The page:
When looking at your career path, make sure that the stops and pauses along the way are long enough to gain the benefits and lessons of the stop, but not so long that you appear to have become a permanent fixture there.

Tied to a Provider

Much of my work is done through colleagues – for example, I have a few graphic artists that I can hire on a regular basis, some SEO specialists, marketers, branding consultants, web developers, and so on. While I can do some of all this work myself, most of my clients need a combination of experts in various fields, and bring me onto the project to find the appropriate experts and coordinate the team.

However, what this also means is that in meetings with clients, I’ll bring along another expert appropriate to the situation to provide additional perspective. On occasion, it will come out during the meeting that my colleague doesn’t actually work for me, but with me. The questions that immediately follow are:

Who owns the relationship?

What happens if one of us moves to Malta or is otherwise unavailable?

These questions have very real ramifications to the client. The client needs to know who is liable for the work agreed upon. Who does the client turn to if there is some level of dissatisfaction with part or all of the work done through our agreement. Additionally, if someone moves away, what happens to the client’s work and support? What if one of the people I hired moves away?

The Relationship

In answer to the first concern, the answer is always the same – the relationship is owned by the middleman. The reason for this is simple – the one coordinating the various parts of the project including working with multiple vendors and service providers makes most sense to be the person the client uses as the primary contact for the project.

That being said, the client should be provided with the contact information for each of the vendors where appropriate. The middleman needs to know what’s happening with all aspects of the project, but does not need to control every communique.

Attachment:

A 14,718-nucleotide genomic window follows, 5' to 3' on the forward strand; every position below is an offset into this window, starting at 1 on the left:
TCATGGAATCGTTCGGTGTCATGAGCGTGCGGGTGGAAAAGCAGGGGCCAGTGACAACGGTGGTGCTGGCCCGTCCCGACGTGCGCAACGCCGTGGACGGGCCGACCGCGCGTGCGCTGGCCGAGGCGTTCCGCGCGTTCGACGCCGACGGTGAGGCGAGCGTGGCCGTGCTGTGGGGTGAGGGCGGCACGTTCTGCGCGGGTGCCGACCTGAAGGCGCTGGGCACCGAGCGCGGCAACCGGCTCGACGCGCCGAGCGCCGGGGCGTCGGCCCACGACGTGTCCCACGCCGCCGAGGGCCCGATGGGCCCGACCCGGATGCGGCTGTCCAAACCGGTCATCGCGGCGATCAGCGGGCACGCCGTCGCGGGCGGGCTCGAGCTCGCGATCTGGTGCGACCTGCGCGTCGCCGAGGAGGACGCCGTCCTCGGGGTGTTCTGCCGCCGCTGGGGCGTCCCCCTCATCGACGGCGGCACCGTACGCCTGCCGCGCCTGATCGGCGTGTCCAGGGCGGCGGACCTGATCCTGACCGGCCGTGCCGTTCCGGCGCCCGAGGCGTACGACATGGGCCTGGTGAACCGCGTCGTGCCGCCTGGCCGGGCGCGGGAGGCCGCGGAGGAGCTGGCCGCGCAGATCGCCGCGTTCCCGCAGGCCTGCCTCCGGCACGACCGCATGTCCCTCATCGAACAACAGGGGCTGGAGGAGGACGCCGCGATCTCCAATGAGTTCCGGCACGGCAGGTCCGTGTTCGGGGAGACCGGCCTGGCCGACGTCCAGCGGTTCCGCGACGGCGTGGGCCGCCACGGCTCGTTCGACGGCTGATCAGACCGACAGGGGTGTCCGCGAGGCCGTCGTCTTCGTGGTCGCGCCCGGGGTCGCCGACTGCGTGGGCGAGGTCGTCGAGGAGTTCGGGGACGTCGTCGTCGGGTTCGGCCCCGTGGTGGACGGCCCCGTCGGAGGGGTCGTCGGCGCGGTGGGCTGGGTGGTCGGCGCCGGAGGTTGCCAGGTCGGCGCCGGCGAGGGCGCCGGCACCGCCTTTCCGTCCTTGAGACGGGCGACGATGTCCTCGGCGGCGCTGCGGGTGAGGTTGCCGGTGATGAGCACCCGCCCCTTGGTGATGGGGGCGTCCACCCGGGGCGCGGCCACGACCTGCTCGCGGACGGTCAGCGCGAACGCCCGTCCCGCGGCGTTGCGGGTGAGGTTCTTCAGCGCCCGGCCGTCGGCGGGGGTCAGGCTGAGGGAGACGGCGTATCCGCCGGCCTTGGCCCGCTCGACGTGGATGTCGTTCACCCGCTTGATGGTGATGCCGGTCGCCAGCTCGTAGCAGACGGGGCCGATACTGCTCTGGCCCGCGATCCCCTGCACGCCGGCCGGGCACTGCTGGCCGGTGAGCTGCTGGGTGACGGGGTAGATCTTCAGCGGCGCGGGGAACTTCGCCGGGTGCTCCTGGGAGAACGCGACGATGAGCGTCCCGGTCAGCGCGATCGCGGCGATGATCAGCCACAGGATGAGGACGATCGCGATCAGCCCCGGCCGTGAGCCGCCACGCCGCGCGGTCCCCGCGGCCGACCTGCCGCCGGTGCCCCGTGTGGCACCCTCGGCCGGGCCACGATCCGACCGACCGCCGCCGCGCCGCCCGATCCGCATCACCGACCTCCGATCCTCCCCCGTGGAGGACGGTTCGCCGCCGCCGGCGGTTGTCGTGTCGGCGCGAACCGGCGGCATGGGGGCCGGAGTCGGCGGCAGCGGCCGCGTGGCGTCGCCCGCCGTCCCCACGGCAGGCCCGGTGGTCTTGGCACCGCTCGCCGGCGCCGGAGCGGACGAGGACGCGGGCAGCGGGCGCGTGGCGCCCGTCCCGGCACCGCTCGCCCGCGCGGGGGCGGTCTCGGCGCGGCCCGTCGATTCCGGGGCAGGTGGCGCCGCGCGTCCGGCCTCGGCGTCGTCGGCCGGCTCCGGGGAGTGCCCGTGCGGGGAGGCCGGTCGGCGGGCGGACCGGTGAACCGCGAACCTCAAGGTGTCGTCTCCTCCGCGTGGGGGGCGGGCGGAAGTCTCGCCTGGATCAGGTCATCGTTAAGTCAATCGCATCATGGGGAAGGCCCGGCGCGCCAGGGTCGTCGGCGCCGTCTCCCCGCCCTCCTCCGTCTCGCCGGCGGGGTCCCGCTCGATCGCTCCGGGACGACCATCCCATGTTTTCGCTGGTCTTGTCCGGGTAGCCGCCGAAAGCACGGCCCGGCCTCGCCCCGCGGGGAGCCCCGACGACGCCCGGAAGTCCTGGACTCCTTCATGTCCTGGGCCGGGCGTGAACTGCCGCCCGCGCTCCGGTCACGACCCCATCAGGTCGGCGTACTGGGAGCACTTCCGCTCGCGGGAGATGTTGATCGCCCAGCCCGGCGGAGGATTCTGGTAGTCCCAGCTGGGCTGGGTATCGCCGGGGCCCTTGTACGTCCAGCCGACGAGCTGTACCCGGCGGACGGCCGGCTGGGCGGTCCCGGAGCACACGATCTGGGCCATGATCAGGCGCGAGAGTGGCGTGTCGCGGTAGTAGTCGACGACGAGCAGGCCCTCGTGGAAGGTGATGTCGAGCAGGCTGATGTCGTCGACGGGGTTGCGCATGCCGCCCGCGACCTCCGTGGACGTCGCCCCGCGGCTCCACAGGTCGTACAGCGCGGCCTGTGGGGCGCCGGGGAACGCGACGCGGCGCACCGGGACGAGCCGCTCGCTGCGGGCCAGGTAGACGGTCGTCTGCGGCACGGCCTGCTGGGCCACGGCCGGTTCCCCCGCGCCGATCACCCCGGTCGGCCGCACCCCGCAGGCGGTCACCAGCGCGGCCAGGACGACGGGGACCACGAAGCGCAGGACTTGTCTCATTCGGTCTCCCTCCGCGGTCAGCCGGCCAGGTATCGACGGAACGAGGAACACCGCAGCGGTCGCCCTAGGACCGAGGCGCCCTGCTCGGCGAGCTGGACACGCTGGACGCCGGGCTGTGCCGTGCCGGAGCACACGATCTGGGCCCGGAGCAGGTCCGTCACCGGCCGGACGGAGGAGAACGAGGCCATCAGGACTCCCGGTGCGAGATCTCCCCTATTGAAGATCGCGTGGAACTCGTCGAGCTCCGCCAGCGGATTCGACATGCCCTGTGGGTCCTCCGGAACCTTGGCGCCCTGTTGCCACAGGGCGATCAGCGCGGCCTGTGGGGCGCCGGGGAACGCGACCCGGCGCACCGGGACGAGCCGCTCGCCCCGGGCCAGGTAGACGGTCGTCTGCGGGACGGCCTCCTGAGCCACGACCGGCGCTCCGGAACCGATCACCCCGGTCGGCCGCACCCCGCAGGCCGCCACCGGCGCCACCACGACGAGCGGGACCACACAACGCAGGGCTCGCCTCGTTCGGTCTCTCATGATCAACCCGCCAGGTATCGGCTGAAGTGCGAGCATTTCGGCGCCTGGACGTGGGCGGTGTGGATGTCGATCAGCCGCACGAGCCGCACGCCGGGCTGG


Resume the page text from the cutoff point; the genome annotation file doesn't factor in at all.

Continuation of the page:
Disappearing Vendor

If one of the vendors is no longer available, then from the client’s perspective, there’s no issue. The middleman locates a replacement for the vendor, passes on the relevant information to the client and vendors, and the project carries on. Often, the middleman can hold onto copies of the work in progress as well, so that little is lost even if the absence of the vendor occurs suddenly.

Disappearing Middleman

If the middleman disappears, the client can directly contact the vendors and manage the relationship themselves. Much of the value to the middleman is provided upfront in giving referrals, with the ongoing value being that they act as both project manager and client relationship manager to the various parties.

Client Benefits

The benefit to the client is therefore two-fold. First, they don’t need to search for each vendor, or manage each of those relationships. They can manage a single relationship for the project, and trust that the various people needed to do the work will be available as required. Second, if there’s a change to the vendors, this is little chance that both the middleman and the vendors will choose the exact same time to be unavailable – which means that the client is not tied to a single provider, but to two halves of a pair.